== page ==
“Revenge is a dish best served cold.”
That sounds like something a character from Shakespeare might say, although he didn’t. Anyone who has read Titus Andronicus knows Shakespeare preferred his revenge served hot, in a large casserole. The adage is older than that in several cultures.
But is 27 years and counting too long, the revenge, if you consider it that, spoiled and inedible, tossed out with some late-night chow mein containers that had homestead rights in the back of the refrigerator? That’s how long it has been since Louisville thumped Alabama in the Arizona desert, the finale of the 1990 season.
It wasn’t the only time the two schools have played — Louisville came to Tuscaloosa a couple of times in the mid-1970s and suffered the same swift and unpleasant fate as every other visitor to Bryant-Denny Stadium in that decade. The Fiesta Bowl was a different situation and Louisville was a better team but, after 27-and-a-half years, I don’t think the thirst for revenge rages in Tuscaloosa.
Earlier this summer, the Louisville Courier-Journal interviewed me about memories of that game. Instead of rushing off to Google the details, which isn’t any fun, the reliance was on memory: a trip to Kentucky to visit Howard Schnellenberger in his office tucked away in Freedom Hall, plotting like he was Richard the Lionheart about to lead a Crusade, or the Martin Luther King Day controversy, or the natural emotional letdown for Alabama after it ended a four-year losing streak to Auburn.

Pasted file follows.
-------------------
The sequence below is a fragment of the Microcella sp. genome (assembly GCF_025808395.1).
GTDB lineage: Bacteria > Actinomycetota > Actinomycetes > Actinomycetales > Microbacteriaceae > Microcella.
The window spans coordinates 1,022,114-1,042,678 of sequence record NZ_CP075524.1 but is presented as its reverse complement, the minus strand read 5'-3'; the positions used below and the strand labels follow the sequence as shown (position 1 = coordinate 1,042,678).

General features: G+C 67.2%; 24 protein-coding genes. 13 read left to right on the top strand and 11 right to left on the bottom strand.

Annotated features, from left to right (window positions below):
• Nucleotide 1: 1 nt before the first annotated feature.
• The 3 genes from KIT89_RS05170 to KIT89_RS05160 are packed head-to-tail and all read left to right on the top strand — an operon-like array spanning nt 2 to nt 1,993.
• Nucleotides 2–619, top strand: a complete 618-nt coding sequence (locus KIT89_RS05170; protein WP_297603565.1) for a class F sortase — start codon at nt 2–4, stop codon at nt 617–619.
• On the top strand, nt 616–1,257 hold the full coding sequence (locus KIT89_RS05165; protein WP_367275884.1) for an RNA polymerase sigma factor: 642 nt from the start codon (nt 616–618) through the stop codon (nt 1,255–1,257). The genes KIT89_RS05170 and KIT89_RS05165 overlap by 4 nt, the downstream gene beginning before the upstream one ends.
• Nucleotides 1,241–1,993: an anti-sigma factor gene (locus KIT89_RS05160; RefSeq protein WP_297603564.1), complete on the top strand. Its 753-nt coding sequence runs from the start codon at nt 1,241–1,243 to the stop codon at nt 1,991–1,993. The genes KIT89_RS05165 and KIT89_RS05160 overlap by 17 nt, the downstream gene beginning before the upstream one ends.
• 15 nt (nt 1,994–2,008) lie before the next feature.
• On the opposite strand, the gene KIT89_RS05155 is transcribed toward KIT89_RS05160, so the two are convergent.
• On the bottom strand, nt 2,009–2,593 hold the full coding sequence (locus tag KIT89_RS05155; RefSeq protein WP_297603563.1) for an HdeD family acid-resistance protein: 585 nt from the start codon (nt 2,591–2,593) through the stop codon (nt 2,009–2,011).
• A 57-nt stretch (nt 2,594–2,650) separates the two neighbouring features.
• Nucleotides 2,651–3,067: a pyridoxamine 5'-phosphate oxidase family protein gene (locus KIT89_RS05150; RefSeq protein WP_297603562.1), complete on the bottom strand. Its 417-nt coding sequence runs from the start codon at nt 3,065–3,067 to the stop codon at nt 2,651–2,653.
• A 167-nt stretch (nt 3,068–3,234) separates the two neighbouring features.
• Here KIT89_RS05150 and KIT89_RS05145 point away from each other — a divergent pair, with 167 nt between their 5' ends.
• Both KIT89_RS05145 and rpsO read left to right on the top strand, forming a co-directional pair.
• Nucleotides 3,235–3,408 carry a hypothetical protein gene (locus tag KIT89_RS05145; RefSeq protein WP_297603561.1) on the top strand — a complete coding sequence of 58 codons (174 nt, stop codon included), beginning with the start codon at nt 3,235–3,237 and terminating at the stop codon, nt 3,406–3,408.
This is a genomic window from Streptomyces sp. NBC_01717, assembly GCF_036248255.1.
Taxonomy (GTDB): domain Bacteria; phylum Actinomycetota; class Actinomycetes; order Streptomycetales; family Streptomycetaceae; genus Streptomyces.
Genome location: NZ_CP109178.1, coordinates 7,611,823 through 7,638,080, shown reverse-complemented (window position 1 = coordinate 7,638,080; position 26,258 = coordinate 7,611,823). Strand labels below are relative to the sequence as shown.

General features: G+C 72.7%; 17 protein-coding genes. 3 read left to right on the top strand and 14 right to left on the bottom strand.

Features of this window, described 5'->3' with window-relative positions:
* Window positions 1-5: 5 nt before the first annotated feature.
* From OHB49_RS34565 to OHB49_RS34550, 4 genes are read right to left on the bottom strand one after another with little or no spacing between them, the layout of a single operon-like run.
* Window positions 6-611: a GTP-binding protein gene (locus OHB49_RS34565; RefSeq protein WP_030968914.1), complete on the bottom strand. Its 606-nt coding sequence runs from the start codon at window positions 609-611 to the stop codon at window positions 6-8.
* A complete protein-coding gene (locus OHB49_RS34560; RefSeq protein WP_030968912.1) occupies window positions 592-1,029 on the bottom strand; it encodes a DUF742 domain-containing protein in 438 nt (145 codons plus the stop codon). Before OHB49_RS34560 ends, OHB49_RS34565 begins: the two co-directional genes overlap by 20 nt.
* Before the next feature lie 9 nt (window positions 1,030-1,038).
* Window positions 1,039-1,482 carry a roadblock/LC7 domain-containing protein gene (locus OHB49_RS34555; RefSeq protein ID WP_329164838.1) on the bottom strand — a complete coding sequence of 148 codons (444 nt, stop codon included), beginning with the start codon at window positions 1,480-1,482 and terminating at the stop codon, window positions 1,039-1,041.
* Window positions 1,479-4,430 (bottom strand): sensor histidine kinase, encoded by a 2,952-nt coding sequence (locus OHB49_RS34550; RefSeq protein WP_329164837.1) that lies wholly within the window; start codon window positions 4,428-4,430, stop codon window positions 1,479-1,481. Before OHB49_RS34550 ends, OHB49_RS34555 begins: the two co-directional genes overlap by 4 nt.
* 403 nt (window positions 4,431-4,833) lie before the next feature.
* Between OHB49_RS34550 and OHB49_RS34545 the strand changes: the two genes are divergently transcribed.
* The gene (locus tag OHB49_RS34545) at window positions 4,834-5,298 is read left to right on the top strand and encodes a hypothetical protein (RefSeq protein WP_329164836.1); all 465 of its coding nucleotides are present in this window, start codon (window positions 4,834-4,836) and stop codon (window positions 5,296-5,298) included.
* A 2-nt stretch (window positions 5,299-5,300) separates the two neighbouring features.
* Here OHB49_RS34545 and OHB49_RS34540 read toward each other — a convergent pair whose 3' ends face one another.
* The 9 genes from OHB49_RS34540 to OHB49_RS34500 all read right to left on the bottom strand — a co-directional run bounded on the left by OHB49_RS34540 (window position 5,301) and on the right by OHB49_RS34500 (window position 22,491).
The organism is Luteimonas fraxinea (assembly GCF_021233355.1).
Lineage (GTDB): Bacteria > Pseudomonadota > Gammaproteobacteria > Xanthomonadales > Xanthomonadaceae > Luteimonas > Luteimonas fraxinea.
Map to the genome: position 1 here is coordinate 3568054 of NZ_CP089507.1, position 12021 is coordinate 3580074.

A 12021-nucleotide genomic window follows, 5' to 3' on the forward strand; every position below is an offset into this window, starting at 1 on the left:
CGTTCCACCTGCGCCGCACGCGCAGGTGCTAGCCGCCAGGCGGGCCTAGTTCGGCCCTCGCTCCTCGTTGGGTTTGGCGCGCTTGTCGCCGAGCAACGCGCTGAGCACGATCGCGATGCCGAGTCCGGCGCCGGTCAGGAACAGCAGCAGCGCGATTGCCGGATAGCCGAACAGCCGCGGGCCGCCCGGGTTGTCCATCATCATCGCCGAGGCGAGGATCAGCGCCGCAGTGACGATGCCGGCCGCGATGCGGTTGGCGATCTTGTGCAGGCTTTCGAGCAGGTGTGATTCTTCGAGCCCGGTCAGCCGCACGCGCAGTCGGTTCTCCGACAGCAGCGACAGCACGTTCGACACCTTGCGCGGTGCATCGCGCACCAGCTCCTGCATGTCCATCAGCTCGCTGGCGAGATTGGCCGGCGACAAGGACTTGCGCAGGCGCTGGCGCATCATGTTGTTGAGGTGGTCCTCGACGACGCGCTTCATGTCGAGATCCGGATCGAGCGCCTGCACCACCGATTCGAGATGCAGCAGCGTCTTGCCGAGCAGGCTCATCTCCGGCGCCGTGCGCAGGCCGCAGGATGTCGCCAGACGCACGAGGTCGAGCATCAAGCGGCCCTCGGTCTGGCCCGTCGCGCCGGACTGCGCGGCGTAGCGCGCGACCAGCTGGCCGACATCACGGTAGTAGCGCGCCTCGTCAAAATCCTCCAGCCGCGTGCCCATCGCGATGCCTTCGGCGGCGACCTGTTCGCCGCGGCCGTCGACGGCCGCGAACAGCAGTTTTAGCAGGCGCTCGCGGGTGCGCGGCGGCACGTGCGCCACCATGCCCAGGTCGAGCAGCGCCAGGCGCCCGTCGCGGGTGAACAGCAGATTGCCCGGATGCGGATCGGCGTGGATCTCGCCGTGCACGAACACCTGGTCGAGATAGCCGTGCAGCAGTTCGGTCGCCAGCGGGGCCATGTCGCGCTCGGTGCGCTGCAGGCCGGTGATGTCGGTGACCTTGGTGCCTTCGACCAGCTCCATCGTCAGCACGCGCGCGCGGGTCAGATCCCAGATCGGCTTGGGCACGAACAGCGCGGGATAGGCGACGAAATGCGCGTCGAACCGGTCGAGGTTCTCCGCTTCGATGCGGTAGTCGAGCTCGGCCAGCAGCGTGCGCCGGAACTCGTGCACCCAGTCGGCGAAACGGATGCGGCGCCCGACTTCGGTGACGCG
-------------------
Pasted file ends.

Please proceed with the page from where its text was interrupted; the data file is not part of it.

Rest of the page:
The game itself was easy enough to remember since nothing that happened in the final 45 minutes was memorable, or even relevant. Louisville came out firing, Browning Nagle hit on a couple of long touchdown passes. Then the Cardinals blocked a punt for a touchdown at the end of the first quarter to take a 28-0 lead and that, as they say, was that. Gene Stallings was a fine, championship-winning coach but his team was not built for overcoming from a 28-0 deficit any more than hippopotamus on roller skates is built to win the Tour de France. Louisville cruised over the last three quarters, winning 34-7 in an upset.
But was it a “momentous” upset? Or was this a game that ultimately meant far more to one side than the other. For Louisville, it definitely mattered. Ultimately, it was one of 100 stepping stones, some in football, some in basketball that eventually allowed the Cardinals to join a major conference (the ACC) and therefore be a “Power Five” team and if you don’t thank that matters, then ask Louisville’s former peers at Memphis or Cincinnati.
For Alabama, the outcome rankled for an offseason and was quickly put away. That’s not to say ‘forgotten’ — no losses are forgotten in Tuscaloosa, not the ones to Southern Miss or Louisiana-Monroe, Utah or Louisiana Tech. But two years after losing to Louisville, Alabama was hoisting a national championship trophy and those do seem to have magic healing powers.
Could it happen again? Could there be a second win against Alabama for Louisville to celebrate? That’s possible, under a certain set of circumstances in a shootout-style game. A 27-point Louisville win would push the boundaries of belief.
This week’s game — since we can finally call it that — is important to Alabama for many reasons. But a 27-year grudge isn’t one of them.
Reach Cecil Hurt at firstname.lastname@example.org or 205-722-0225.